Chesapeake Quarterly
Glossary of Blue Crab Biology

 

apron  The crab abdomen, which is folded under the body.

Atlantic blue crab  Known by its scientific name Callinectes sapidus; in Greek "Callinectes" means "beautiful swimmer," and "sapidus" means tasty or savory.

backfin  The swimming or paddle fin. The rear-most fin of the crab, which is a flat, oval-shaped swimming fin. Also a type of crab meat.

buckram crab  A crab with a leathery, semi-hard shell, approximately 12 to 24 hours after molting; the stage past the paper shell stage.

buster  Crab in an advanced stage of molting, wherein the old exoskeleton (hard shell) has cracked under the lateral spines.

carapace  Top part of the shell of the crab.

Crustacea Class of invertebrates to which the Atlantic blue crab belongs; the crab is a crustacean.

dead man's fingers  The gills, elongated, spongy-looking organs. The term probably refers to the fact that the gray "shriveled" gills vaguely resemble the fingers of a dead person. They are not poisonous but do have an unpleasant taste and texture. Remove and discard when cleaning crabs.

doubler  Mating crabs; the male carries the soft-shell female crab, which has just completed its terminal molt, beneath it.

hard crab  Crab with a fully hardened shell, from about four days after molting.

jimmy crab  A male blue crab, distinguishable by its T-shaped apron. Regionally, the apron is said to resemble the Washington Monument.

megalopa (megalopae, pl.)  Final larval stage between the zoea and juvenile stage.

molt The process by which a blue crab grows larger by periodically shedding its smaller shell. Blue crabs are invertebrates, meaning they lack a spinal column. Instead, crabs have rigid exoskeletons (hard shells). The shell grows in discrete stages through molting, while growth of internal tissue is more continuous. Unlike male crabs that continue to molt and grow throughout their entire lives, females stop growing when they reach sexual maturity, usually after about 20 molts. During this terminal molt, mating takes place.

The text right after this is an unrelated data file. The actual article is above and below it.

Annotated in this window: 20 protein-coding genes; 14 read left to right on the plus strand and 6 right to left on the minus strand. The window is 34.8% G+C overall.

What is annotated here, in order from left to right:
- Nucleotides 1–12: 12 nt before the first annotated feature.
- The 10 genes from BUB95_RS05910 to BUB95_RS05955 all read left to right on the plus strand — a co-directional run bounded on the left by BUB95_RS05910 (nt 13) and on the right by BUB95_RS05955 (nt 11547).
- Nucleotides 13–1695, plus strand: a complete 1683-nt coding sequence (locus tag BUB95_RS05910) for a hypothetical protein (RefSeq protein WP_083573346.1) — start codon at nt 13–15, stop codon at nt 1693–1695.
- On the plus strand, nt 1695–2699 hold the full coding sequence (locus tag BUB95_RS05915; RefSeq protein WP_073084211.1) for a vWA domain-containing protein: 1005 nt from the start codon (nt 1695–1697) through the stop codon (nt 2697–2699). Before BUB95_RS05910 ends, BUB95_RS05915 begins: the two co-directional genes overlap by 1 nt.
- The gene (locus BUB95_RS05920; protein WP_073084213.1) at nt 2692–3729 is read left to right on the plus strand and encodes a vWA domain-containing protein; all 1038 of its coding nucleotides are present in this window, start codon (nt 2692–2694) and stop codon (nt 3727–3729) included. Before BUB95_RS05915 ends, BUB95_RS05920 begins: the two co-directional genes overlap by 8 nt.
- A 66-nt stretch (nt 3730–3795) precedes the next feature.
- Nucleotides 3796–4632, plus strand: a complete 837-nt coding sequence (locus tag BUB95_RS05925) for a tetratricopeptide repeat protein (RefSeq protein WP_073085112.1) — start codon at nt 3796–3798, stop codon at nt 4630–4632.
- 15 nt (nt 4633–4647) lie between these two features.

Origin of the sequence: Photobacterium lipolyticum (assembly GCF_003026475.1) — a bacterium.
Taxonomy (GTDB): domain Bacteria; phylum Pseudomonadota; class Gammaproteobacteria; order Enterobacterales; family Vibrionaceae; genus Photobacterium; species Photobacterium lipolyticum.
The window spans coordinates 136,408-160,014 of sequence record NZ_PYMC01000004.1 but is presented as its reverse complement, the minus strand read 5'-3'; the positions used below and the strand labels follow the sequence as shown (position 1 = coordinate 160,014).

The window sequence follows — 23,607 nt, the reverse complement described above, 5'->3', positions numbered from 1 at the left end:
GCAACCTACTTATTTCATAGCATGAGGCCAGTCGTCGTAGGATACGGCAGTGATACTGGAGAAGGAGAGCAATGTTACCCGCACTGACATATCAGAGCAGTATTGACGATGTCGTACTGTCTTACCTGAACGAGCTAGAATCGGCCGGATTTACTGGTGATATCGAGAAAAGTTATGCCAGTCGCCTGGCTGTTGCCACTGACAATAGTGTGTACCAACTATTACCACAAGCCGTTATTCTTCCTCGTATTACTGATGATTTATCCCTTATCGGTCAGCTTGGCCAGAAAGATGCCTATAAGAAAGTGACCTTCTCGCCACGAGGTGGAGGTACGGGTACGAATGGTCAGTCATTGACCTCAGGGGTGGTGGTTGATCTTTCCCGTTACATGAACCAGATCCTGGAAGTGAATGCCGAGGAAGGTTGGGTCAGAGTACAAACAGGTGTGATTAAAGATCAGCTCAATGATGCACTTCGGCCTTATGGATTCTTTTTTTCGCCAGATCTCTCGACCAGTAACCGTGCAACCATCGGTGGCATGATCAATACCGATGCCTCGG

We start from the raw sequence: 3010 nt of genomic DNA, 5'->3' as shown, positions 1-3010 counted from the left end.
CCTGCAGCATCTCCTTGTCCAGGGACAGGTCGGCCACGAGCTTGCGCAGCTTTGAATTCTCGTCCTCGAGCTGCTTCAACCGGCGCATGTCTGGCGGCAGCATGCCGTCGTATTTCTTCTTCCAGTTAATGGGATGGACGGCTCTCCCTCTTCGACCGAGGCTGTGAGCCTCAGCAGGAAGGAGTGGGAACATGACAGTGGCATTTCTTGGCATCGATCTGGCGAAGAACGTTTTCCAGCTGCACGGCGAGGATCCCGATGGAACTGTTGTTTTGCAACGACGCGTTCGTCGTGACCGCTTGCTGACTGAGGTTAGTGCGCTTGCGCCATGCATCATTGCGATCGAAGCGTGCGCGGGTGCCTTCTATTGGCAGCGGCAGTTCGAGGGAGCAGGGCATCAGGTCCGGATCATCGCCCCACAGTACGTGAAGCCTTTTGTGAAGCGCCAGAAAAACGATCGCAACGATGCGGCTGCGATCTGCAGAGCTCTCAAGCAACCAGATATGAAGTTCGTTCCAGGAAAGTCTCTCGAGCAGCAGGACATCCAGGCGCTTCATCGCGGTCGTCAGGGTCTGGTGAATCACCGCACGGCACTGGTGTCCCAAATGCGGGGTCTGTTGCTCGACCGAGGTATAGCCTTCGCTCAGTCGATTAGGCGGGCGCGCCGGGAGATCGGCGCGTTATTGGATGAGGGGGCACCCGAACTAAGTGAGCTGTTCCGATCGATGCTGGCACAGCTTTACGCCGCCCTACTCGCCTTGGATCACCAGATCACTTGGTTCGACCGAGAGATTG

mustard  Yellow substance found inside a cooked crab. Contrary to popular belief, the "mustard" is not fat, rather it's the crab's hepatopancreas, the organ responsible for filtering impurities from the crab's blood. Although many find its flavor distinct and delicious, it is recommended that you do not eat this since many chemical contaminants concentrate in the organ.

paper shell  A recently shed crab, approximately 9 to 12 hours after molting. It has a slightly stiff shell, but is still considered a soft-shell.

peeler crab  Hard crab with a fully formed soft-shell beneath; it is ready to begin molting. Crab shedders can tell how soon a peeler will molt by looking at signs on the crab's shell that indicate two weeks (white sign), one week (pink sign), two days (red sign), or hours (rank peeler) prior to molt.

sally crab or she-crab  Immature female, distinguished by a triangular-shaped apron.

shed Either the empty shell or the process of casting off the shell.

soft crab, soft-shell crab  A crab immediately after shedding its old shell; its new shell is soft and pliable, and the crab is marketable as a soft-shell.

sook A mature female, distinguished by its bell-shaped apron. Regionally, the apron is said to resemble the dome of the nation's Capitol building.

sponge crab  Female crab carrying an egg mass.

terminal molt  The final molt, usually associated with the female. At the time mating takes place, she is in the soft-shell state and will not molt again after producing an egg mass. Males continue to molt throughout their lives.

zoea (zoeae, pl.)  The larva that hatches from the female crab's egg; multiple zoea stages are followed by the megalopa stage.

Drawings by Al Kettler

The information in this glossary was drawn from the sources below. For more about the blue crab, visit their web sites:
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